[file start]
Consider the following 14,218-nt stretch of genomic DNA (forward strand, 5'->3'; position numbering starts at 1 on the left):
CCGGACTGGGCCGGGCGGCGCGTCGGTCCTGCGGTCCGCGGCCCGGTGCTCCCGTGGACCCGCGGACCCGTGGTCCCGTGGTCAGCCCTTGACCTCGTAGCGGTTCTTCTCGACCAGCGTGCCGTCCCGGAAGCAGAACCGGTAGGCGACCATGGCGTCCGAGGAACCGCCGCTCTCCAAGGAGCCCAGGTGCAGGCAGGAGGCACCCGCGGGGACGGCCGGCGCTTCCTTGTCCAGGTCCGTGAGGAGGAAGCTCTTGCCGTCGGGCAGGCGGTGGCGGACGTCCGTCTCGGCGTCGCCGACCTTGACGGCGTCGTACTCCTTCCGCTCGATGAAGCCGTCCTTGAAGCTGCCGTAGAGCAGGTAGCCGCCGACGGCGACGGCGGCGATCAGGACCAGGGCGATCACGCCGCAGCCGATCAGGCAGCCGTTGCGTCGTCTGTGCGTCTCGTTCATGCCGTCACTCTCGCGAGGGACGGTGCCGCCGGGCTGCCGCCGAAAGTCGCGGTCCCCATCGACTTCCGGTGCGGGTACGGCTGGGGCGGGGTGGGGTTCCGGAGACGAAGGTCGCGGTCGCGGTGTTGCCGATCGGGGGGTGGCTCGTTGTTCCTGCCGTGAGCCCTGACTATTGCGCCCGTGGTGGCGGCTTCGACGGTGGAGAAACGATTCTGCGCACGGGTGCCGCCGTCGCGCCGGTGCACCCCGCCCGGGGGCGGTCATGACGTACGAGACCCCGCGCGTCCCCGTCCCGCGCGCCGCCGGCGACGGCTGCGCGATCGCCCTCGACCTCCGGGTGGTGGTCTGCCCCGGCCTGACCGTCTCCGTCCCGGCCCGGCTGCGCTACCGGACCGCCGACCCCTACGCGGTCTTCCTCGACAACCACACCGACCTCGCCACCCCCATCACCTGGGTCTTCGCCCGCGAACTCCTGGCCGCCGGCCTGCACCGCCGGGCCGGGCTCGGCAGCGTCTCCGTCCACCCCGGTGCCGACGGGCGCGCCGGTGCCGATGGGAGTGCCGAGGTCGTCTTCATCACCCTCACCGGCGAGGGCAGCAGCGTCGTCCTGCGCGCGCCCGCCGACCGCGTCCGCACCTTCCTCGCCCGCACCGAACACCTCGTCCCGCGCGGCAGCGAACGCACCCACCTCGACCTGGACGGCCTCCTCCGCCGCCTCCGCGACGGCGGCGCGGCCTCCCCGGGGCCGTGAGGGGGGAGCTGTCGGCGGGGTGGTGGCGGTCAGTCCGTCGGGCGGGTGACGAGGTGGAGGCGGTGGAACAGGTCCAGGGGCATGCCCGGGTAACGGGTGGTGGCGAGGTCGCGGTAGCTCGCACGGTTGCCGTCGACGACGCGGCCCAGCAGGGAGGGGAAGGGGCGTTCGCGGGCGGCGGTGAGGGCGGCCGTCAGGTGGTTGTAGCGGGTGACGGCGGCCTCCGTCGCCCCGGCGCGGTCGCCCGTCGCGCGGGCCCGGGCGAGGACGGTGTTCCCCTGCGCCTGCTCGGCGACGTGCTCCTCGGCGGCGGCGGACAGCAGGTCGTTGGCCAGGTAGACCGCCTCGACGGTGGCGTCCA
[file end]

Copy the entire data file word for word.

Consider the following 14,218-nt stretch of genomic DNA (forward strand, 5'->3'; position numbering starts at 1 on the left):
CCGGACTGGGCCGGGCGGCGCGTCGGTCCTGCGGTCCGCGGCCCGGTGCTCCCGTGGACCCGCGGACCCGTGGTCCCGTGGTCAGCCCTTGACCTCGTAGCGGTTCTTCTCGACCAGCGTGCCGTCCCGGAAGCAGAACCGGTAGGCGACCATGGCGTCCGAGGAACCGCCGCTCTCCAAGGAGCCCAGGTGCAGGCAGGAGGCACCCGCGGGGACGGCCGGCGCTTCCTTGTCCAGGTCCGTGAGGAGGAAGCTCTTGCCGTCGGGCAGGCGGTGGCGGACGTCCGTCTCGGCGTCGCCGACCTTGACGGCGTCGTACTCCTTCCGCTCGATGAAGCCGTCCTTGAAGCTGCCGTAGAGCAGGTAGCCGCCGACGGCGACGGCGGCGATCAGGACCAGGGCGATCACGCCGCAGCCGATCAGGCAGCCGTTGCGTCGTCTGTGCGTCTCGTTCATGCCGTCACTCTCGCGAGGGACGGTGCCGCCGGGCTGCCGCCGAAAGTCGCGGTCCCCATCGACTTCCGGTGCGGGTACGGCTGGGGCGGGGTGGGGTTCCGGAGACGAAGGTCGCGGTCGCGGTGTTGCCGATCGGGGGGTGGCTCGTTGTTCCTGCCGTGAGCCCTGACTATTGCGCCCGTGGTGGCGGCTTCGACGGTGGAGAAACGATTCTGCGCACGGGTGCCGCCGTCGCGCCGGTGCACCCCGCCCGGGGGCGGTCATGACGTACGAGACCCCGCGCGTCCCCGTCCCGCGCGCCGCCGGCGACGGCTGCGCGATCGCCCTCGACCTCCGGGTGGTGGTCTGCCCCGGCCTGACCGTCTCCGTCCCGGCCCGGCTGCGCTACCGGACCGCCGACCCCTACGCGGTCTTCCTCGACAACCACACCGACCTCGCCACCCCCATCACCTGGGTCTTCGCCCGCGAACTCCTGGCCGCCGGCCTGCACCGCCGGGCCGGGCTCGGCAGCGTCTCCGTCCACCCCGGTGCCGACGGGCGCGCCGGTGCCGATGGGAGTGCCGAGGTCGTCTTCATCACCCTCACCGGCGAGGGCAGCAGCGTCGTCCTGCGCGCGCCCGCCGACCGCGTCCGCACCTTCCTCGCCCGCACCGAACACCTCGTCCCGCGCGGCAGCGAACGCACCCACCTCGACCTGGACGGCCTCCTCCGCCGCCTCCGCGACGGCGGCGCGGCCTCCCCGGGGCCGTGAGGGGGGAGCTGTCGGCGGGGTGGTGGCGGTCAGTCCGTCGGGCGGGTGACGAGGTGGAGGCGGTGGAACAGGTCCAGGGGCATGCCCGGGTAACGGGTGGTGGCGAGGTCGCGGTAGCTCGCACGGTTGCCGTCGACGACGCGGCCCAGCAGGGAGGGGAAGGGGCGTTCGCGGGCGGCGGTGAGGGCGGCCGTCAGGTGGTTGTAGCGGGTGACGGCGGCCTCCGTCGCCCCGGCGCGGTCGCCCGTCGCGCGGGCCCGGGCGAGGACGGTGTTCCCCTGCGCCTGCTCGGCGACGTGCTCCTCGGCGGCGGCGGACAGCAGGTCGTTGGCCAGGTAGACCGCCTCGACGGTGGCGTCCA